WATCH: US police officer shoots black teen 16 times

2015-11-25 08:13
Police Officer Jason Van Dyke, who was charged with first degree murder in the killing of 17-year-old Laquan McDonald. (Cook County State's Attorney's Office, AP)

Police Officer Jason Van Dyke, who was charged with first degree murder in the killing of 17-year-old Laquan McDonald. (Cook County State's Attorney's Office, AP)

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Chicago - Racial tensions soared here on Tuesday as a police officer was charged with murdering a black teen and officials have release a graphic video of the shooting.

It came the day after unidentified assailants opened fire on civil rights protesters in Minneapolis, wounding five, none seriously.

Minneapolis police said they have arrested two suspects in the shooting, a 23-year-old white man and a 32 year-old Hispanic and a search was on for additional suspects.

Police tactics in African American communities have been a source of recurrent tensions since the 2014 police shooting of an unarmed black teen Ferguson, Missouri.

'Chilling' dashcam video

In Chicago, police officer Jason Van Dyke was charged with murder Tuesday in the October 2014 killing of 17-year-old Laquan McDonald, who was shot 16 times.

City leaders called for calm after a judge ordered a police dashcam video of the shooting released to the public no later than Wednesday.

"It is graphic, it is violent, it is chilling," Cook County State's Attorney Anita Alvarez told reporters after Van Dyke was charged with first degree murder.

"To watch a 17-year-old young man die in such a violent manner is deeply disturbing and I have absolutely no doubt this video will tear at the hearts of all Chicagoans."

The video shows that Van Dyke opened fire less than 30 seconds after arriving at the scene and just six seconds after getting out of his vehicle, Alvarez said. He continued to shoot after McDonald's body hit the ground.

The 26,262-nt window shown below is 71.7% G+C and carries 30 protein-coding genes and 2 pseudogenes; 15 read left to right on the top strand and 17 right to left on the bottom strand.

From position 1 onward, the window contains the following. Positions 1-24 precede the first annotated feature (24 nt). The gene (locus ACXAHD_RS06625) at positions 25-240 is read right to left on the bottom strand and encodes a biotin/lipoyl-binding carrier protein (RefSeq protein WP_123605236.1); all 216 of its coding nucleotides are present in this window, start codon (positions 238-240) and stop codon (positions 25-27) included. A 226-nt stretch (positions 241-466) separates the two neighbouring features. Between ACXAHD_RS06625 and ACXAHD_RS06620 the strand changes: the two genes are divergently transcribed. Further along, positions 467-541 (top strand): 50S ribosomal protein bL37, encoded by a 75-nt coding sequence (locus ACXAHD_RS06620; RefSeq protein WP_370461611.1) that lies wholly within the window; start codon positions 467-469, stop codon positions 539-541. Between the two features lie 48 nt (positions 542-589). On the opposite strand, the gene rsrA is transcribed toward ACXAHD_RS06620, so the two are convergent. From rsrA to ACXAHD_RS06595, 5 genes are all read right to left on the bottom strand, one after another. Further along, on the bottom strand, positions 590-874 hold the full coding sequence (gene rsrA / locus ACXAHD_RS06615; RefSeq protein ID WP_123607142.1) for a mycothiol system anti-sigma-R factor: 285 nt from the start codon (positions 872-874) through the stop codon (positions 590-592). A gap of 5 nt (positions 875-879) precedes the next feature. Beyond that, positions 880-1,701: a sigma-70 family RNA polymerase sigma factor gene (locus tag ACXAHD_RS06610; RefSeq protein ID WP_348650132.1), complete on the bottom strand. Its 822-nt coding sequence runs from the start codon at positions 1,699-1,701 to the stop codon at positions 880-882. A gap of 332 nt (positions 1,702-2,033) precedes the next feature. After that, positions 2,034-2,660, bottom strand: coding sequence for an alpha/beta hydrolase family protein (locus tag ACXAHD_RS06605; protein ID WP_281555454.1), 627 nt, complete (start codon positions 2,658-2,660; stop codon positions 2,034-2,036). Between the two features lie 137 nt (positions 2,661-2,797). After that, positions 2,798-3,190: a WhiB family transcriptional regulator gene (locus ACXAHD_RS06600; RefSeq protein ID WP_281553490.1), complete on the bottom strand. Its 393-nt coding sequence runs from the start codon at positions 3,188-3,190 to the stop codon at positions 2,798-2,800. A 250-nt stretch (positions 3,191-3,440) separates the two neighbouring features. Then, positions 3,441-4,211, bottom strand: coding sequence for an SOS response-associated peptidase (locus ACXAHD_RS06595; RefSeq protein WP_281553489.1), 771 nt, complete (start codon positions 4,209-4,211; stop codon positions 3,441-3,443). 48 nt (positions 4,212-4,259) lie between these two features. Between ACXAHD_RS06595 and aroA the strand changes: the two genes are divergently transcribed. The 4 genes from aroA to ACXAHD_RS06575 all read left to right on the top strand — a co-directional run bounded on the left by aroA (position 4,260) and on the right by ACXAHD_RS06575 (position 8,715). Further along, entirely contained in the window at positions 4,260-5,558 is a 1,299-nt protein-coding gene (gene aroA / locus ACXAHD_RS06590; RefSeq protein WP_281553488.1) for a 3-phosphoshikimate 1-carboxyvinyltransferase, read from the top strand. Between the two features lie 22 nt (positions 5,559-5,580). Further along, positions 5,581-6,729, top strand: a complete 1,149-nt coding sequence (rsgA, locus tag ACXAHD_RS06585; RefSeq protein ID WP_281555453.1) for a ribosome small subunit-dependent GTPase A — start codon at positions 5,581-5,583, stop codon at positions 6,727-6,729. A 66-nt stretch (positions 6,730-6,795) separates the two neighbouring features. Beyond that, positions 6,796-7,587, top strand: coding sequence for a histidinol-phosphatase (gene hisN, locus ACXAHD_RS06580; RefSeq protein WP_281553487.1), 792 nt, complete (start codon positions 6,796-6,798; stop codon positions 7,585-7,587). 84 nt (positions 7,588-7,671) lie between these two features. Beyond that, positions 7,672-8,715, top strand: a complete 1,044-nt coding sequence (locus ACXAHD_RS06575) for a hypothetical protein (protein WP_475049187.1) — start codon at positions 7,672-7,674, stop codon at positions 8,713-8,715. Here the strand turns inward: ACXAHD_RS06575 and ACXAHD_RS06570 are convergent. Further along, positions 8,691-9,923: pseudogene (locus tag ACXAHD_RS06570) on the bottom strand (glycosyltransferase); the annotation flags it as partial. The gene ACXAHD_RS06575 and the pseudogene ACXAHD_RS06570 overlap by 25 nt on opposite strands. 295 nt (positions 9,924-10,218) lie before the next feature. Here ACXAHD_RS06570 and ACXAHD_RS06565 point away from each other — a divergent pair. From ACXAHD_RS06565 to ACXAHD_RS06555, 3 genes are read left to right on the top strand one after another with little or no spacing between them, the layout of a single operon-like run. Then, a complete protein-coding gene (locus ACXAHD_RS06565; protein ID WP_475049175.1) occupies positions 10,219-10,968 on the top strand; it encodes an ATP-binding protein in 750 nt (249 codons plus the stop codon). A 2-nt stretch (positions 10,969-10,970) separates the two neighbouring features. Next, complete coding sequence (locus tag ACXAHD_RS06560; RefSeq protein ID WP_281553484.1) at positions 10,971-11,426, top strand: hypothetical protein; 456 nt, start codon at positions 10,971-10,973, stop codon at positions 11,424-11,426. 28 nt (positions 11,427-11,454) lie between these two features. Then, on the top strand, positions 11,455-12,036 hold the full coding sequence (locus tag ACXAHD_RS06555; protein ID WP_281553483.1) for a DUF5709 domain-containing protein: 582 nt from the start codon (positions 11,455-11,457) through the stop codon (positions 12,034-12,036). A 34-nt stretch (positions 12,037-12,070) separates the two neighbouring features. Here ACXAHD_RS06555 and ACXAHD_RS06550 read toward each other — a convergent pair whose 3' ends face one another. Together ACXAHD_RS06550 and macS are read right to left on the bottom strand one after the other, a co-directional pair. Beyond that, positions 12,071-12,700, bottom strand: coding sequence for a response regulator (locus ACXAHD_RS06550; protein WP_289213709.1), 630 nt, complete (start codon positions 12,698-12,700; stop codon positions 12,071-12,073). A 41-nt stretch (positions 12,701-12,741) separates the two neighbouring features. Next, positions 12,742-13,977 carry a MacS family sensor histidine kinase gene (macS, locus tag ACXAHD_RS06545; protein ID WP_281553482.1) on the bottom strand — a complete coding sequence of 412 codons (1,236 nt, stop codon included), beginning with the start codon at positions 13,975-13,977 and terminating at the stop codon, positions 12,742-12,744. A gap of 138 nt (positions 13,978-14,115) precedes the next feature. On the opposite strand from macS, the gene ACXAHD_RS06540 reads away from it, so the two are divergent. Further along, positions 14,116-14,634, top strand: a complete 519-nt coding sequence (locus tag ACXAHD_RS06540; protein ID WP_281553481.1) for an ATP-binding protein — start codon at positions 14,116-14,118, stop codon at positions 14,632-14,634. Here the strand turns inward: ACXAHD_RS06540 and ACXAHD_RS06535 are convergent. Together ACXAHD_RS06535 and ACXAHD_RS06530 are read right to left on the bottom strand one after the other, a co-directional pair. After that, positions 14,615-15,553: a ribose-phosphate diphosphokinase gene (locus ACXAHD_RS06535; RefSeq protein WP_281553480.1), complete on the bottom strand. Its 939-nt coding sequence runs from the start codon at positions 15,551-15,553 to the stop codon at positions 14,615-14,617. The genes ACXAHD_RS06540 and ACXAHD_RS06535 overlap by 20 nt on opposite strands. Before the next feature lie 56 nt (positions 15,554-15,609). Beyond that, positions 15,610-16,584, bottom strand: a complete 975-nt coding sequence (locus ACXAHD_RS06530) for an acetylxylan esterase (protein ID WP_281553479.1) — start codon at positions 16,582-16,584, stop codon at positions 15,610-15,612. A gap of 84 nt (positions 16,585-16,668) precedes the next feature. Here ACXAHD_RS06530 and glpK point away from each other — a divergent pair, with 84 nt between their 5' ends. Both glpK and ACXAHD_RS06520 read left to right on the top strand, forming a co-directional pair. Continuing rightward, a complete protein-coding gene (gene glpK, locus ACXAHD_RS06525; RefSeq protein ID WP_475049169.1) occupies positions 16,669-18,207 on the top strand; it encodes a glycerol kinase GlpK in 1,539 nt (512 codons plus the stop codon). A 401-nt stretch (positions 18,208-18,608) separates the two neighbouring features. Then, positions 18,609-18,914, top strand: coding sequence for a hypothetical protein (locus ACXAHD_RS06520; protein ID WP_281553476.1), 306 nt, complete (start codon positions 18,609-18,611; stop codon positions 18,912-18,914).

McDonald, who was holding a knife when he was shot and had earlier slashed at the tires of a police cruiser was moving away from Van Dyke and made no threatening gestures when he was shot, Alvarez said.

The seven other responding officers did not believe deadly force was necessary, she added.

It was the first time a Chicago police officer has been charged with first-degree murder for an on-duty fatality in more than 30 years, the Chicago Tribune reported.

"This is a violation of your conscience and it is wrong and it is hideous," Chicago Mayor Rahm Emanuel told reporters on Monday.

Emanuel urged community leaders to press residents to express their right to protest in a "responsible, focused, peaceful way so your voices and your ideas are heard."

The city approved a $5m settlement for McDonald's family in April and federal authorities are investigating the case.

His family has said they do not want the video released because it will be too painful to see it played over and over again on the news.

"My nephew is shot in the back and all of those other places 16 times. Even when he was on the ground, the officer was still shooting him," McDonald's uncle Shyrell Johnson told WGN-TV last week.

Police had initially said McDonald was high on PCP, acting erratically and lunged at the officers with a knife.

Minneapolis protest

Meanwhile in Minneapolis, tensions were running high after Monday night's shooting at protesters demonstrating over police killing of another black man, 24-year-old Jamar Clark.

Black Lives Matter, a movement formed in the aftermath of last year's unrest in Ferguson, blamed the attack on white supremacists, vowing on their Facebook page: "We won't be intimidated."

Minneapolis police said Clark died in a struggle with police responding to a domestic disturbance.

His brother Eddie Sutton thanked demonstrators for their vigilance but asked them to suspend their protests, according to the Minneapolis Star Tribune.

"In light of tonight's shootings, the family feels out of imminent concern for the safety of the occupiers, we must get the occupation of the Fourth Precinct ended and onto the next step."

WARNING: This video may be to graphic for sensitive viewers.

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